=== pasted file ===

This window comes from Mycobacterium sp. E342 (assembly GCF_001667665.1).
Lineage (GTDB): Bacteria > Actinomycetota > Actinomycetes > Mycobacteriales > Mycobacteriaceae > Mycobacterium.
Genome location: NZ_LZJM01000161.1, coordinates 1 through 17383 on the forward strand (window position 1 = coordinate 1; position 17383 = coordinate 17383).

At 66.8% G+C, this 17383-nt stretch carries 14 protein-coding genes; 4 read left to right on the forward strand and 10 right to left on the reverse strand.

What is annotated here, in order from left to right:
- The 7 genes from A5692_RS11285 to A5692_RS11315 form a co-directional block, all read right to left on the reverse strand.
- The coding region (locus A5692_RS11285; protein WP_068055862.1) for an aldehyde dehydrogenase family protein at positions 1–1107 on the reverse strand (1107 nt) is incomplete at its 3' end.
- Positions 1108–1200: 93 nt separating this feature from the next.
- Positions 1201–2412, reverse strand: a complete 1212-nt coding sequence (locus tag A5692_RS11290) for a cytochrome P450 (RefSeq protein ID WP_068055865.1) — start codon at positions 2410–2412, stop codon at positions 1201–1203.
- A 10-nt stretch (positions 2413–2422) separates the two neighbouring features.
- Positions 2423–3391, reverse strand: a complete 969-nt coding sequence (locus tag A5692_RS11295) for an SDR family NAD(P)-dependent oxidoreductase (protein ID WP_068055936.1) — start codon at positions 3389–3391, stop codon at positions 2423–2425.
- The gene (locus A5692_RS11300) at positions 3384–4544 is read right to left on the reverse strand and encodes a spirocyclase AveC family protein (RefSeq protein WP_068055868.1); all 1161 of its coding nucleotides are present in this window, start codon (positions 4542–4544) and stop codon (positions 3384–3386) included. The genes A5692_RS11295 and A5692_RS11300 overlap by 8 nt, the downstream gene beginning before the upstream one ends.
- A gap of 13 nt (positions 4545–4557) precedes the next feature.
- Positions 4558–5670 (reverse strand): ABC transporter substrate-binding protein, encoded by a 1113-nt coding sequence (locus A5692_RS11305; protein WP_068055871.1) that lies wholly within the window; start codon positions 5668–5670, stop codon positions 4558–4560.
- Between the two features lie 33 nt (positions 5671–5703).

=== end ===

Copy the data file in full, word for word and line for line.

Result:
This window comes from Mycobacterium sp. E342 (assembly GCF_001667665.1).
Lineage (GTDB): Bacteria > Actinomycetota > Actinomycetes > Mycobacteriales > Mycobacteriaceae > Mycobacterium.
Genome location: NZ_LZJM01000161.1, coordinates 1 through 17383 on the forward strand (window position 1 = coordinate 1; position 17383 = coordinate 17383).

At 66.8% G+C, this 17383-nt stretch carries 14 protein-coding genes; 4 read left to right on the forward strand and 10 right to left on the reverse strand.

What is annotated here, in order from left to right:
- The 7 genes from A5692_RS11285 to A5692_RS11315 form a co-directional block, all read right to left on the reverse strand.
- The coding region (locus A5692_RS11285; protein WP_068055862.1) for an aldehyde dehydrogenase family protein at positions 1–1107 on the reverse strand (1107 nt) is incomplete at its 3' end.
- Positions 1108–1200: 93 nt separating this feature from the next.
- Positions 1201–2412, reverse strand: a complete 1212-nt coding sequence (locus tag A5692_RS11290) for a cytochrome P450 (RefSeq protein ID WP_068055865.1) — start codon at positions 2410–2412, stop codon at positions 1201–1203.
- A 10-nt stretch (positions 2413–2422) separates the two neighbouring features.
- Positions 2423–3391, reverse strand: a complete 969-nt coding sequence (locus tag A5692_RS11295) for an SDR family NAD(P)-dependent oxidoreductase (protein ID WP_068055936.1) — start codon at positions 3389–3391, stop codon at positions 2423–2425.
- The gene (locus A5692_RS11300) at positions 3384–4544 is read right to left on the reverse strand and encodes a spirocyclase AveC family protein (RefSeq protein WP_068055868.1); all 1161 of its coding nucleotides are present in this window, start codon (positions 4542–4544) and stop codon (positions 3384–3386) included. The genes A5692_RS11295 and A5692_RS11300 overlap by 8 nt, the downstream gene beginning before the upstream one ends.
- A gap of 13 nt (positions 4545–4557) precedes the next feature.
- Positions 4558–5670 (reverse strand): ABC transporter substrate-binding protein, encoded by a 1113-nt coding sequence (locus A5692_RS11305; protein WP_068055871.1) that lies wholly within the window; start codon positions 5668–5670, stop codon positions 4558–4560.
- Between the two features lie 33 nt (positions 5671–5703).